The Department of Homeland Security (DHS) said Friday it will issue a proposed rule to preserve and fortify a program for people who are living illegally in the United States after entering as children, nicknamed “Dreamers.”
President Joe Biden issued a memo on Jan. 20, his first day in office, that directed the agency and the U.S. attorney general to maintain the Deferred Action for Childhood Arrivals (DACA) program, which protects the Dreamers from deportation.
Secretary of Homeland Security Alejandro Mayorkas referred to Biden’s actions on DACA in announcing his agency’s intent to strengthen the program’s protections for illegal immigrants.
“We are taking action to preserve and fortify DACA. This is in keeping with the President’s memorandum,” Mayorkas said in a statement, adding that while the move “is an important step,” only a legislative solution “can give full protection and a path to citizenship to the Dreamers who know the U.S. as their home.”
The Democrat-controlled House last week passed two immigration bills, including the American Dream and Promise Act, H.R. 6, which would offer conditional legal status for 10 years to “Dreamers” who meet certain criteria, like being 18 or younger when they entered the United States, and not have serious criminal records.
Other provisions of the bill offer Dreamers permanent residency status—or a green card—if they have a higher education degree, serve in the military, or have been employed for at least three years. After five years, they would be eligible to apply for citizenship, just like other people who have obtained green cards.
An estimated 4.4 million illegal immigrants in total could become eligible for permanent residency if the Dreamers bill becomes law, according to the Migration Policy Institute.
The legislation faces an uncertain future in the deeply divided Senate, however, as the bill would require at least 10 Republicans to join all 50 Democrats to break the filibuster. Nine Republicans joined all Democrats to support the American Dream and Promise Act when it cleared the House on March 18.
The DACA program has for years been a political hot potato. It was created by an executive order signed in 2012 by former President Barack Obama, following failed immigration reform negations on Capitol Hill.
Many conservatives, including former President Donald Trump, have argued DACA is unconstitutional, although Trump expressed sympathy for the Dreamers’ plight and indicated openness to a negotiated, bipartisan solution.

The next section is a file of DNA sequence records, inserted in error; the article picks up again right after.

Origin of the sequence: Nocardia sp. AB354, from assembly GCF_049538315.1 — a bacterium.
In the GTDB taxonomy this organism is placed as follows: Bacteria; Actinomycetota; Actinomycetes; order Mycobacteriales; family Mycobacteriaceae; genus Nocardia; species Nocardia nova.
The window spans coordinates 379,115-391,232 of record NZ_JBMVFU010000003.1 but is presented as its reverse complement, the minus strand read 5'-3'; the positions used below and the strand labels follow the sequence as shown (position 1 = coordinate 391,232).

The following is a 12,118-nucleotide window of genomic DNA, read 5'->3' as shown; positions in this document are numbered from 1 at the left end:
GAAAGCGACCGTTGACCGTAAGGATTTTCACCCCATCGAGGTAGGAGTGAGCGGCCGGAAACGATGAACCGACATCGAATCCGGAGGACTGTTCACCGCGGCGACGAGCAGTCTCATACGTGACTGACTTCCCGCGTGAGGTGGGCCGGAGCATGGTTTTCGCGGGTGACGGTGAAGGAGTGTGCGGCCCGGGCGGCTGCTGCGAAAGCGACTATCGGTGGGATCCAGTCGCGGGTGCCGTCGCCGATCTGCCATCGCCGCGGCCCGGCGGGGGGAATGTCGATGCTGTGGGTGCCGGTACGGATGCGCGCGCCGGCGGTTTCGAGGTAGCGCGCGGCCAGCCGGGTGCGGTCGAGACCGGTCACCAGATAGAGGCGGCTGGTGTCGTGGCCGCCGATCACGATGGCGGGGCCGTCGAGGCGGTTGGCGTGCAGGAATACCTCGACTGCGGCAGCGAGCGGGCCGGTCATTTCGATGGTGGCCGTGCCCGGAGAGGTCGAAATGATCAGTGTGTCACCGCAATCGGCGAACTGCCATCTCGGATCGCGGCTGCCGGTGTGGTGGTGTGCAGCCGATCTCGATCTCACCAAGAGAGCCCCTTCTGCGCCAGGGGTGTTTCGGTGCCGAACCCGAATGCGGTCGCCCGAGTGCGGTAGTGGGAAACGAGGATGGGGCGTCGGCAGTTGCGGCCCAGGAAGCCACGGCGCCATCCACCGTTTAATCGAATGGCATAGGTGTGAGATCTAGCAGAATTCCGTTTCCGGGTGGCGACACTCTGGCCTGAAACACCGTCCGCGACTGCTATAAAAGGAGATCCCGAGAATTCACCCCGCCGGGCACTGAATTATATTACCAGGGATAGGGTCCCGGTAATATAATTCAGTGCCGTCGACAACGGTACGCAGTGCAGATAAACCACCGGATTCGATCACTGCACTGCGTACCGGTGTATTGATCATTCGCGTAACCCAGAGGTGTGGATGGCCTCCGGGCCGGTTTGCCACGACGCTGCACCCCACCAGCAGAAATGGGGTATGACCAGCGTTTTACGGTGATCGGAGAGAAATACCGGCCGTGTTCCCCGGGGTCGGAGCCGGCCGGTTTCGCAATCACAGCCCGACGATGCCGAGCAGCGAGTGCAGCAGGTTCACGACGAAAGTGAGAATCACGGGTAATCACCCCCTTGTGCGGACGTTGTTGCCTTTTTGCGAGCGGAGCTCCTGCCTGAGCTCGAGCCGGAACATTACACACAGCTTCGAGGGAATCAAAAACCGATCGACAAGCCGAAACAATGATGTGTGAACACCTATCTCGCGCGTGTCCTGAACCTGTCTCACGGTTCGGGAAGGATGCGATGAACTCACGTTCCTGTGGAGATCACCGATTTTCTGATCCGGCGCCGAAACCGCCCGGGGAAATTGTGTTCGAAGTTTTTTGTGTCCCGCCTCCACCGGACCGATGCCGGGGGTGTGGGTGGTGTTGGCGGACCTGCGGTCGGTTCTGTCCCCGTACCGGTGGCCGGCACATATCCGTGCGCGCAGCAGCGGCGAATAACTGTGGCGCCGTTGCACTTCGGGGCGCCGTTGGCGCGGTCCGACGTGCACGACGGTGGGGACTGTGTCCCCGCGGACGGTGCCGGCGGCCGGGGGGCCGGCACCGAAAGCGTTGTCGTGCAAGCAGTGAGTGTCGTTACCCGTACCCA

Trump tried to end the DACA program in 2017, saying at the time that winding it down would provide Congress a “window of opportunity” to act on the issue, but bitter partisan divisions over immigration meant that never happened.
Trump’s decision to end the program was met with opposition and sparked a legal battle that led to multiple federal courts—including the U.S. Supreme Court—ruling against the move to end DACA, with some federal judges ordering U.S. Citizenship and Immigration Services (USCIS) to continue accepting and adjudicating on DACA renewal applications.
DACA defenders say that the recipients should not be faulted for their parents’ decision to violate U.S. immigration laws to bring them into the country. They argue that there would be a number of social and economic costs should the program end. They say many of these recipients have contributed to the U.S. economy and removing the program would threaten the nation’s future workforce and impose massive costs to employers who currently employ these people.
For DACA opponents, the case represents an overreach of executive authority and a usurpation of Congress’s lawmaking powers. They have argued that Obama exercised unlawful executive authority to create the program and that only Congress can enact such a policy under its authority over immigration matters.
Opponents have also taken issue with the fact that DACA grants benefits to these recipients ahead of other immigrants who are toiling through legal channels to gain immigration and naturalization in the United States.
Mayorkas’ announcement comes as the DACA program faces another legal test, with a district court judge poised to issue a ruling in a lawsuit filed by Texas’ Republican attorney general, who wants the program declared illegal and phased out of existence.